According to a survey conducted by the Singapore Management University (SMU) in conjunction with Indian partners, it was felt that the employability of Indian graduates is low due to skill and geographical mismatch.
The survey also concluded that this gap can be bridged by digitisation of learning.
It is worth noting that the employability ratio of management graduates was only 15 per cent, engineering (20 per cent), law (14 per cent) and medical graduates (32 per cent).
An estimated 700,000 young people, known as hikikomori, have withdrawn from society and rarely leave home. These individuals have collectively withdrawn from the economic population of the country as a result of employability and the subsequent marginalisation.
Across the 28 countries of the European Union, unemployment among 15- to 24-year-olds was 22 percent in 2014/2015. The lack of prospects in the job market for young people is a serious problem in large parts of the EU. The highest unemployment rates are found in the south of Europe.Spain has the highest rate, with half of 15- to 24-year-olds out of work. In Portugal, Cyprus, Italy, Croatia and Greece a little more than one in three people in this age group are out of work.
According to a study by McKinsey, the number of students graduating each year from university or vocational school has risen from 1 million a year in 2000 to 6.1 million in 2011. This stunning increase means that the number of new graduates exceeds demand for their services in many areas of the country, resulting in an unemployment rate of 16.4 percent for college graduates.
McKinsey also estimate that by 2020, Chinese employers will demand 142 million more high-skilled workers—those with university degrees or vocational training—or about 24 million more than the country will likely supply. Companies could fill this high-skilled labor gap with less-skilled workers, but this would result in productivity losses or poorer quality products and services. Other companies may leave roles unfilled, delaying the decision to grow or expand.
The study estimates that if China does not bridge this gap by 2020, the opportunity cost could reach some $250 billion (about 2.3 percent of GDP)—which is almost the same as that of Singapore or Malaysia’s GDP! That’s a very large amount of money to put at risk – not to mention the impact on social welfare and harmony.
There are a few reasons as to why this employability gap exists.
The first reason is a difference in what employers want from graduates and what they are getting. Surveys of employers consistently show that they are not satisfied with the skill levels of their new tertiary hires, whether these are graduates of universities or vocational schools. The main complaints, according to McKinsey research (and a wealth of anecdotal evidence), are lack of technical training, inadequate English, and deficient soft skills, such as the ability to work in teams, critical thinking, and innovative flair. For instance in China, in 2013, more than a third of employers in China surveyed said they struggled to recruit skilled workers, with 61 percent of these companies attributing this to a shortage of general employability skills.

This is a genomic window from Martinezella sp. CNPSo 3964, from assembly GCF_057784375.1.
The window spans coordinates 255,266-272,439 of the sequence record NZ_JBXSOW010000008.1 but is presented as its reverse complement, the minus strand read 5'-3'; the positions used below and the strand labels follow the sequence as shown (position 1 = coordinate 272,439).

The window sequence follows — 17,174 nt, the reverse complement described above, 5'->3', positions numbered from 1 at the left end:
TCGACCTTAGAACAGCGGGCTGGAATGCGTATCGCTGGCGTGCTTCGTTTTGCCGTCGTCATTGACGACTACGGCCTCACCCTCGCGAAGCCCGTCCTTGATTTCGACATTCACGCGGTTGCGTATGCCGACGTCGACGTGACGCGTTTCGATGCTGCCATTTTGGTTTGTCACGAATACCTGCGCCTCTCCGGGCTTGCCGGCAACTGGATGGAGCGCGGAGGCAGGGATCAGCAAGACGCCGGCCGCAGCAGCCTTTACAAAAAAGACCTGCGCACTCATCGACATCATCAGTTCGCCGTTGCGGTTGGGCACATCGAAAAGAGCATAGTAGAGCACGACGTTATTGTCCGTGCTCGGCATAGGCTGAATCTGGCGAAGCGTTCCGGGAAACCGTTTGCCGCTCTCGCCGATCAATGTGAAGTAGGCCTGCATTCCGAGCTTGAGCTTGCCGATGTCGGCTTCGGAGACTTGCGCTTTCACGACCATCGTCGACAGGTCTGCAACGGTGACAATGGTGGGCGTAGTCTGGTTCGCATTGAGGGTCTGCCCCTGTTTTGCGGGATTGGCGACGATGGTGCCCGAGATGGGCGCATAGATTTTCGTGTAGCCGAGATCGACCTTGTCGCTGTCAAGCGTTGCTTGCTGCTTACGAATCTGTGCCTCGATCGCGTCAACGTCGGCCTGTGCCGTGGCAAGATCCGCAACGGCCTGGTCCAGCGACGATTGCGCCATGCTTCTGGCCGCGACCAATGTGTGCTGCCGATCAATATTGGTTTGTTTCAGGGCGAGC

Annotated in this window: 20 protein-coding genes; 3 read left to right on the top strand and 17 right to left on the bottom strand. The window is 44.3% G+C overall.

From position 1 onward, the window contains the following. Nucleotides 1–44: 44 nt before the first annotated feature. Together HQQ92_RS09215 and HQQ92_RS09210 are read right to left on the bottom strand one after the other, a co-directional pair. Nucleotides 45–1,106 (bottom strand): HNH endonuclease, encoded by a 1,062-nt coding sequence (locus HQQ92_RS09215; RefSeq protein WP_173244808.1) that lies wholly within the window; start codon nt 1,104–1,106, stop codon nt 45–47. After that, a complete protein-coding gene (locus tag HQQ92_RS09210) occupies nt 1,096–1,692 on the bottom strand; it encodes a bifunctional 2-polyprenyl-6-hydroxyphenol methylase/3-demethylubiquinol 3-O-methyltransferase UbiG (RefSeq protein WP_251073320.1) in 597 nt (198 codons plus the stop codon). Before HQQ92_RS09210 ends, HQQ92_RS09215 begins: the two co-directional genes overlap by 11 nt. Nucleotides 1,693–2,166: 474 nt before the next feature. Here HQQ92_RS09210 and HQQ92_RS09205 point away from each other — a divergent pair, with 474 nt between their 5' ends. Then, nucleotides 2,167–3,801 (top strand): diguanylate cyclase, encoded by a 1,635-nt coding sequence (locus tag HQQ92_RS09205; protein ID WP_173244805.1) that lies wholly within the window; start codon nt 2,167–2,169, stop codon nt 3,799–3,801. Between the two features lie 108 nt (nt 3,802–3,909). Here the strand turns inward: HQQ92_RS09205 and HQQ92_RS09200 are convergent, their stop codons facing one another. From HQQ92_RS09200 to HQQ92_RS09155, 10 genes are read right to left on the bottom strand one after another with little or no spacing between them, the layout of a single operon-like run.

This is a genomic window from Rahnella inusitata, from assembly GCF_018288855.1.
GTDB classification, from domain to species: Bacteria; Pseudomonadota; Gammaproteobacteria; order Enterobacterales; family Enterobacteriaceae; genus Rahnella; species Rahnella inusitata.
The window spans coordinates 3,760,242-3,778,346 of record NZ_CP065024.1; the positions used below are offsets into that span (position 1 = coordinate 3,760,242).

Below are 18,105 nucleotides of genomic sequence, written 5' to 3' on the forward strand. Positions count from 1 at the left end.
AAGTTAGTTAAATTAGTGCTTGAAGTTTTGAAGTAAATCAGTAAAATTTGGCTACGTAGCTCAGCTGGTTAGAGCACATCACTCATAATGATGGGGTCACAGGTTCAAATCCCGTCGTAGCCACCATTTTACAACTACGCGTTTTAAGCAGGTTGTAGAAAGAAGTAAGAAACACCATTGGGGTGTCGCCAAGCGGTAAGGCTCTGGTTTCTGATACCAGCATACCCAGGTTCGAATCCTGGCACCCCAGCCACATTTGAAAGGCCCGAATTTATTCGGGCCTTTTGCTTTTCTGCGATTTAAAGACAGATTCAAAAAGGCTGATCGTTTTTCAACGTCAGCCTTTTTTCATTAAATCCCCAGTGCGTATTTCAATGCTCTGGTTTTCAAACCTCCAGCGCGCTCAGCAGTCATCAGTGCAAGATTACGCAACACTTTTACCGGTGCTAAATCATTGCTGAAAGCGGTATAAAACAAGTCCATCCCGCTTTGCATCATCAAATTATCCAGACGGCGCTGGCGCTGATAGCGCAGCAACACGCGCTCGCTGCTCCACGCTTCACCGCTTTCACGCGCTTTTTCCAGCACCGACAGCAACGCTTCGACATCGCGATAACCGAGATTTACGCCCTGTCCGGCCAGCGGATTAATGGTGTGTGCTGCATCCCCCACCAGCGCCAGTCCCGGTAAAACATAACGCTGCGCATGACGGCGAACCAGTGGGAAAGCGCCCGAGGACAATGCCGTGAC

A second mismatch has to do with the knowledge requirements of the future and the structural makeup of the workforce. As countries’ evolve their underlying economic models, their labour needs shift as well and the resultant demand for higher skilled talent is not met by the status-quo educational systems.
Thirdly is one of a geographic mismatch. There are instances where the universities in certain countries tend to be concentrated in an area and this leads to a distribution problem as there are other areas where there are not enough universities to support the demand.
There is also a large question about how the education and training system also operates in. In a number of countries, there is growing concern—among parents, employers, and policymakers alike—that the system’s emphasis on rote learning and focus solely on exam performance does not foster the mental agility and innovative flair that the modern work place requires.
Therefore as you see, employability is a very real and serious issue that has serious economic and social consequences.
But before we proceed, it may be useful to have a brief view of what we mean by employability skills.
I have here a list which is not meant to be exhaustive but provides a flavour for some of the skill sets and capabilities we need to consider when talking about employability.
Communication skills that contribute to productive and harmonious relations between employees and customers.
Team work skills that contribute to productive working relationships and outcomes both within teams, the organisation and with external parties.
Problem-solving skills that contribute to productive outcomes and with a commitment to finding solutions.
Initiative and enterprise skills that contribute to innovative outcomes and driving stronger business performance
Planning and organising skills that contribute to long-term and short-term strategic planning and building the processes to achieve desired outcomes
Self-management skills that contribute to employee satisfaction and growth and ensuring they contribute to their organisation’s well-being in the process.
Learning skills that contribute to ongoing development.
Technology skills that the modern workplace requires.